This book has explored the concept of general issues and rules of private international law in the EU. It adopted a (not necessarily traditional) comparative perspective (Chapter 1), taking into account the domestic law of all member states, as well as EU law as it stands in Rome I, Rome II, Rome III, the Succession Regulation, the M-Property Regulation, and the RP-Property Regulation. The main findings can be summarised as follows.
DOMESTIC PRIVATE INTERNATIONAL LAW AND GENERAL ISSUES DE LEGA LATA
General rules of private international law in the EU: nihil sub sole novum. A majority of member states have a private international law code, be it part of a civil code, an act combining rules on the applicable law with rules on jurisdiction and more, or a stand-alone legal instrument. Every single one of these codes contains a set of provisions on issues commonly considered “general”. These provisions oft en even constitute a formally separate chapter whose title, in turn, oft en officially designates them as “general”. In any case, these provisions always form an identifiable cluster. The size of these sets varies, however. Some consist of only a handful of provisions, whereas the number of provisions in others is in the double digits.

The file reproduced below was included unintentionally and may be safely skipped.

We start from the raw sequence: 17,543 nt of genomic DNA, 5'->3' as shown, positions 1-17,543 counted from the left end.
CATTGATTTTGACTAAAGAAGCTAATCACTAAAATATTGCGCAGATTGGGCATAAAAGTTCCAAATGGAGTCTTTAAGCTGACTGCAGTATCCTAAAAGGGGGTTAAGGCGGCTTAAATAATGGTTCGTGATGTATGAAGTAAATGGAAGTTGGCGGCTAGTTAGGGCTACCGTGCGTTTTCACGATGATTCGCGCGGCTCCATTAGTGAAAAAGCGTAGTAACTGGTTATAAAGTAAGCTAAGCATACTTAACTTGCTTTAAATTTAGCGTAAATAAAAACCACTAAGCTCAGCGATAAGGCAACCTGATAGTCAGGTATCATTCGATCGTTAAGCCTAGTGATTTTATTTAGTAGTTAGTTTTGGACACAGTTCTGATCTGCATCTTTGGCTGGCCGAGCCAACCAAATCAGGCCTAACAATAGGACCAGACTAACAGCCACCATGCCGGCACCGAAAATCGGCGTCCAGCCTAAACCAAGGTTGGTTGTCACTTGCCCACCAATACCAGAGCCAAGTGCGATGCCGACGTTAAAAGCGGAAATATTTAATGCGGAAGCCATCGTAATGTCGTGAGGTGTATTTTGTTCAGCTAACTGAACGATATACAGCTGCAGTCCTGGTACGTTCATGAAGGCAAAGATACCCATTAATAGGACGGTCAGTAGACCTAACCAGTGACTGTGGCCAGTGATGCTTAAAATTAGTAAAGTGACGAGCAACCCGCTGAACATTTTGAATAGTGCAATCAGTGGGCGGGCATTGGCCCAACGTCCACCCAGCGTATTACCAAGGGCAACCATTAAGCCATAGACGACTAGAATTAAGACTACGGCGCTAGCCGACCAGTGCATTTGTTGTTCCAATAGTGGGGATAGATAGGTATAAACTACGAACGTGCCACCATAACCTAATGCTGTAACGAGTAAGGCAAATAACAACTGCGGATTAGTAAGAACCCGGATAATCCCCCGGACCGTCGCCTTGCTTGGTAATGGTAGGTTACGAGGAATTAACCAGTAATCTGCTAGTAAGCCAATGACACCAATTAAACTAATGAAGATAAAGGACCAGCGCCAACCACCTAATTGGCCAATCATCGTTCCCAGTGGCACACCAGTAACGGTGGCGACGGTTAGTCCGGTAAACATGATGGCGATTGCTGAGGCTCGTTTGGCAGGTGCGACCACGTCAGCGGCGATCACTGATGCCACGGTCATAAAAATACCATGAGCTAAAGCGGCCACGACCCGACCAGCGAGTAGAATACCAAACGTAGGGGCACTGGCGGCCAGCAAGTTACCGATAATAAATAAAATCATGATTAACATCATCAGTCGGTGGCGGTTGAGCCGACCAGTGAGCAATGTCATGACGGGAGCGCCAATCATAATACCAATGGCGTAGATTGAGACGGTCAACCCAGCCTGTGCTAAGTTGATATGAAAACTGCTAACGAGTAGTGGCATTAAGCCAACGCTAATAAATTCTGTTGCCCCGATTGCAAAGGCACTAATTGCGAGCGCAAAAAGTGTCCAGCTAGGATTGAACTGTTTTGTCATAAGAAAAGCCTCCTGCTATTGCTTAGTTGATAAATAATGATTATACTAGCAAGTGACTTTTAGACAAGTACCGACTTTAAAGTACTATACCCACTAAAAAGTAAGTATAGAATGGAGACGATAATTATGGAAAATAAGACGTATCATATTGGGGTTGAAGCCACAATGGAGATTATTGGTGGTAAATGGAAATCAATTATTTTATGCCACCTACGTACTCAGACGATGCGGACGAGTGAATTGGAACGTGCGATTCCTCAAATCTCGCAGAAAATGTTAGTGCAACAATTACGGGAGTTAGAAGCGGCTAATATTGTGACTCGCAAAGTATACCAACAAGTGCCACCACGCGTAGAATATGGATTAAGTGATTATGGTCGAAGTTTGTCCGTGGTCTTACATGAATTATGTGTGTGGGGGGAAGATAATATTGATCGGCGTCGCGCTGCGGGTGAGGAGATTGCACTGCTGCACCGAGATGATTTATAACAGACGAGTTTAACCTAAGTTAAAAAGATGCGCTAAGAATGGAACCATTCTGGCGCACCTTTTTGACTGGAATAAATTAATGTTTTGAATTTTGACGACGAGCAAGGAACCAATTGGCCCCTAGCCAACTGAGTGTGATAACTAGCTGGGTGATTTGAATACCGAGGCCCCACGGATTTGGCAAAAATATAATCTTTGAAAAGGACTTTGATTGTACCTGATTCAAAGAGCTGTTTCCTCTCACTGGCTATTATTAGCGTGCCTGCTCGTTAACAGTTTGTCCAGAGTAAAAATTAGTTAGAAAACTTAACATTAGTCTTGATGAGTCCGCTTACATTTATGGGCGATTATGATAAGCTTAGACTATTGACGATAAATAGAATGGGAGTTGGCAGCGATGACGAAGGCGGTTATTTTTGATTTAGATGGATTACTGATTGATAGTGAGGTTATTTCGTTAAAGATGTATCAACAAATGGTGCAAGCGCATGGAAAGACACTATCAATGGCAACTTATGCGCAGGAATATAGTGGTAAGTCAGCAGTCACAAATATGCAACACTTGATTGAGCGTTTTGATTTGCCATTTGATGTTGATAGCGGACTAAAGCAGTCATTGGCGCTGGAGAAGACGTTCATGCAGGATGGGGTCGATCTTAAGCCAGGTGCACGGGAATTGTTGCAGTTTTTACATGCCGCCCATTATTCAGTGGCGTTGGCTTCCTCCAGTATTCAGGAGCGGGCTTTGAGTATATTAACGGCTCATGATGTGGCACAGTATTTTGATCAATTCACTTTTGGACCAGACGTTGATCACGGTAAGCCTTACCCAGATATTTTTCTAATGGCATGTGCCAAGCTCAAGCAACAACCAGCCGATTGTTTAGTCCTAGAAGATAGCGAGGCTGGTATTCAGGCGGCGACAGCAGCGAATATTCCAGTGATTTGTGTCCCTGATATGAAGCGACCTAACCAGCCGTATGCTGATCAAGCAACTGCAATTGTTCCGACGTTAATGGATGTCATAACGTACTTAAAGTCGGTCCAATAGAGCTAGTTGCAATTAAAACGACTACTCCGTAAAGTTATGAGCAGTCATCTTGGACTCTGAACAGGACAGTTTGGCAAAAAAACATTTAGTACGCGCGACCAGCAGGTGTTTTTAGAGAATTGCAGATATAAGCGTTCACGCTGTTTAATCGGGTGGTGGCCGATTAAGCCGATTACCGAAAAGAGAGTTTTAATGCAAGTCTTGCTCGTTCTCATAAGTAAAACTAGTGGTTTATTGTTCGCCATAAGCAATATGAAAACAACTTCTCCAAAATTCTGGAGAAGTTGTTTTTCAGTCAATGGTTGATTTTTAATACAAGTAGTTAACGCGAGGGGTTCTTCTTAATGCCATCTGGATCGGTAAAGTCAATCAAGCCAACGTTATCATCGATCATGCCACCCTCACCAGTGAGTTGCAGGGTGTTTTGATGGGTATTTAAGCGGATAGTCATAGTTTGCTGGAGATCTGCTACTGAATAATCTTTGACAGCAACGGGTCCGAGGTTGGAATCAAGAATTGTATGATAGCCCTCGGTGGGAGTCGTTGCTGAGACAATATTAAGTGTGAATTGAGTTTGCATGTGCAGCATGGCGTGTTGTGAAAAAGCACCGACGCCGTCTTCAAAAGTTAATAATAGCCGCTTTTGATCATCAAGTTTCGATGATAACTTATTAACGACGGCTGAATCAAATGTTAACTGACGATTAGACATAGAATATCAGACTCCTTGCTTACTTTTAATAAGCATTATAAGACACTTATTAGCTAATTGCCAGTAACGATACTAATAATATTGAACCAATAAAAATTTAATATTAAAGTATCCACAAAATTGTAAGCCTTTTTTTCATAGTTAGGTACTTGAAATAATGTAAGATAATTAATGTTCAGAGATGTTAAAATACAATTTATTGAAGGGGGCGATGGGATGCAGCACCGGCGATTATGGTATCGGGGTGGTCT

Moreover, particularly in the common law and French tradition without private international law codes, scholars have separated entire classes of issues from their discussion of individual conflicts rules. Empirically, the respective issues and the issues covered by general provisions in other member states ‘ codes overlap to a great degree. In fact, the very designation “general” surfaces here and there in scholarly works on private international law, albeit in the vast majority of instances without any conceptual explanation (Chapter 2, section 2.1.).
EUROPEAN UNION PRIVATE INTERNATIONAL LAW AND GENERAL ISSUES DE LEGE LATA
Six regulations on separate areas of law make up the bulk of EU private international law. While they do isolate entire chapters from their sets of particular conflicts provisions, they do so neither uniformly nor according to any obvious pattern. Still, several of the provisions contained in these chapters correspond to issues with which domestic private international law deals by using provisions designated as “general ”.